Coast Guard Conducts Oil Spill Joint Training

The Gulf oil spill simulation is the first time the U.S. Coast Guard and Mexican Navy have trained together on a large scale.

The two governments signed an agreement last November to conduct the joint training.

Coast Guard Rear Admiral Joel Whitehead says the simulation takes place over the next two days near South Padre.

"This scenario we are using is a large vessel has collided with an oil rig of the coast- about ten miles of Texas. It has spilled about eight hundred and twenty-thousand gallons of oil, and this oil threatens environmental sensitive estuaries complexes in both southwest Texas and near the port of Tamalupas, Mexico."

It's a full-scale deployment of resources with cutters, helicopters, an Air Force C-130 and an oil spill boom.

There's a lot of personnel assigned to the training. In addition to the Coast Guard and Mexican Navy, a whole list of state and federal agencies are involved along with NOAA scientists and the Mexican oil company Pemex.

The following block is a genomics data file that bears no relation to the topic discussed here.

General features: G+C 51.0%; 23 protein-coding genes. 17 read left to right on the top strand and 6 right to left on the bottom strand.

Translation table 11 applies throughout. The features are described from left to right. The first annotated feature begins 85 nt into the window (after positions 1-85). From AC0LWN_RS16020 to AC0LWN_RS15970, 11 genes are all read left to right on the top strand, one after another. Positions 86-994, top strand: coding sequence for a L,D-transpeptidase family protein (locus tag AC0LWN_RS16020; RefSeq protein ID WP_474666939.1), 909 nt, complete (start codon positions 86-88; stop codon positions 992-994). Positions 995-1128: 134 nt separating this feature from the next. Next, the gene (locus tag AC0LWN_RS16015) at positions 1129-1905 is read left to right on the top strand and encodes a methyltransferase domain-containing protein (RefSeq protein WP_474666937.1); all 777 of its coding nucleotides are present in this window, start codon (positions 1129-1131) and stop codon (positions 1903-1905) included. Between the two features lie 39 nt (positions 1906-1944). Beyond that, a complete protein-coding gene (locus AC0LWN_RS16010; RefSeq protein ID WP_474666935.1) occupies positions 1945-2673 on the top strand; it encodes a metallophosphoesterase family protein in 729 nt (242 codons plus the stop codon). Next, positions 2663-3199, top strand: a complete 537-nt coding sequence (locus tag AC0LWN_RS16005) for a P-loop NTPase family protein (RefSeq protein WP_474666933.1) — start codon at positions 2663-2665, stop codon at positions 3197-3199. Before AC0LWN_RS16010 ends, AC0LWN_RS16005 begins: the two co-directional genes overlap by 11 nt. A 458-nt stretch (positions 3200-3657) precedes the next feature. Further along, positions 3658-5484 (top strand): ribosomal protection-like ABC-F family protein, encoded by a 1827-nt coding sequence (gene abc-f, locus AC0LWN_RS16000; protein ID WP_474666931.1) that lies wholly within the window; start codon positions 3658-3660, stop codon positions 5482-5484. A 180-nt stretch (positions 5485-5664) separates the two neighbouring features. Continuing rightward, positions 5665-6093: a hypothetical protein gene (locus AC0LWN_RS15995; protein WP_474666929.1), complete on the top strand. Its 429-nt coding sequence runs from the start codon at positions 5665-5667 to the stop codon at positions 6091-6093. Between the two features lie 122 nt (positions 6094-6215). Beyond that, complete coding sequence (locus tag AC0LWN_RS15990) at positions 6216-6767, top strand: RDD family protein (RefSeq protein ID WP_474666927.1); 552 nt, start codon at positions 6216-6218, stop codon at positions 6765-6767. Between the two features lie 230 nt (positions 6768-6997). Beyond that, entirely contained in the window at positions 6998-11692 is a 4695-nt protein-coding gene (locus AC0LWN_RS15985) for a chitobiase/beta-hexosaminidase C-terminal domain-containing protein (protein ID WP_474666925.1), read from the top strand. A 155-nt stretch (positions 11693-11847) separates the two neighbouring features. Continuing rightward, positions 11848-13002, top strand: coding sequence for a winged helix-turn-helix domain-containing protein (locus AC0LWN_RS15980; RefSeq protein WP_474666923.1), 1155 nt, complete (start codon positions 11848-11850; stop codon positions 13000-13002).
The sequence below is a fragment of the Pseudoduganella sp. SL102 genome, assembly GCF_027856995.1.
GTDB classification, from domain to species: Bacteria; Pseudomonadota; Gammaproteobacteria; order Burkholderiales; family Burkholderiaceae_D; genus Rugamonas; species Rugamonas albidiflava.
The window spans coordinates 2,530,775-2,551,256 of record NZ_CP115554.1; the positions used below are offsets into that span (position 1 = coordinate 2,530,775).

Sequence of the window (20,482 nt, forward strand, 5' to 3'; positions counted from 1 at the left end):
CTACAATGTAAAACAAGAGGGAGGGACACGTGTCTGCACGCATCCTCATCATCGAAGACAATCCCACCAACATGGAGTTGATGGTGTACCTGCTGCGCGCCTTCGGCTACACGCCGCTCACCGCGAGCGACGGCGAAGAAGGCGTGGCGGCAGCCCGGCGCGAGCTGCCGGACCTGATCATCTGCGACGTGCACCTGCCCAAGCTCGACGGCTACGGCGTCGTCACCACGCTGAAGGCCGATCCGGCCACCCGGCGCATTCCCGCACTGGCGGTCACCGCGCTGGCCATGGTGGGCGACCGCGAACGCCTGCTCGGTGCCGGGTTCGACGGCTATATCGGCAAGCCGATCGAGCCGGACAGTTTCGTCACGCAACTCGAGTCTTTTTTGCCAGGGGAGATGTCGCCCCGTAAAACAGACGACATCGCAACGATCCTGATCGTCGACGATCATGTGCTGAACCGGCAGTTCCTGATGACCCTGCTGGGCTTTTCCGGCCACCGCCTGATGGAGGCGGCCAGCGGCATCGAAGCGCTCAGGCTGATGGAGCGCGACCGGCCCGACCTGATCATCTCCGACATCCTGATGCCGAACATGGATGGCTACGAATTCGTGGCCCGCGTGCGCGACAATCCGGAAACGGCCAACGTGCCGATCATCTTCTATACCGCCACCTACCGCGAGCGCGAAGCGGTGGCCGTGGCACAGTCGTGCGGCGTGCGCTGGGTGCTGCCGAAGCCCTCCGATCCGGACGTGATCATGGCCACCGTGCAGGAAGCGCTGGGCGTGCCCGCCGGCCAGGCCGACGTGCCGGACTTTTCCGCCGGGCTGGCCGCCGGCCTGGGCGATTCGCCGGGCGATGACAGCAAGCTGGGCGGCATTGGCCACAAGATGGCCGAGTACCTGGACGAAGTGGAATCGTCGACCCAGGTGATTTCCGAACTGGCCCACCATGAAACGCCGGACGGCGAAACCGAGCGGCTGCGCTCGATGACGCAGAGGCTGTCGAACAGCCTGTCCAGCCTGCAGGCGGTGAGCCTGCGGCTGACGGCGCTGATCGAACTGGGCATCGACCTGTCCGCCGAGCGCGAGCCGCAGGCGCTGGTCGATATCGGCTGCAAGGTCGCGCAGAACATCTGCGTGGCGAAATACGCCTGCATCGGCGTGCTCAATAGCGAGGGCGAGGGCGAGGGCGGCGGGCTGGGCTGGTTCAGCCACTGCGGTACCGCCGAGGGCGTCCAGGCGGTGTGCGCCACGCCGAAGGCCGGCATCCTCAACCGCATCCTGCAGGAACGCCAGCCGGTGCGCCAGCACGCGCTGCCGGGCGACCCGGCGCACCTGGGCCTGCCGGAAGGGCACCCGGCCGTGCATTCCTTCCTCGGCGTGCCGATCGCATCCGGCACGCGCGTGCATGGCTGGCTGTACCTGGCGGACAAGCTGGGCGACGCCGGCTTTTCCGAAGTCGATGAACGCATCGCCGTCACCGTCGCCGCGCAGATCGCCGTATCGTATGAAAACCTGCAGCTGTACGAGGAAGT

"We do oil spills all the time.ξξWhere it really gets a little tricky is when you have boarder issues, particularally national border issues, and if you haven't exercised and have your commnication set-up it gets defiffcult. Of cousre you have language barriers as well so we broght in translators for both sides.ξξξReally so far has been an excellent exercise."

Whitehead says while an oil spill isn't likely to happen, the proliferation of oil rigs and large vessels in the Gulf make it an obvious training scenario.

Laurie Johnson. KUHF-Houston Public Radio News.
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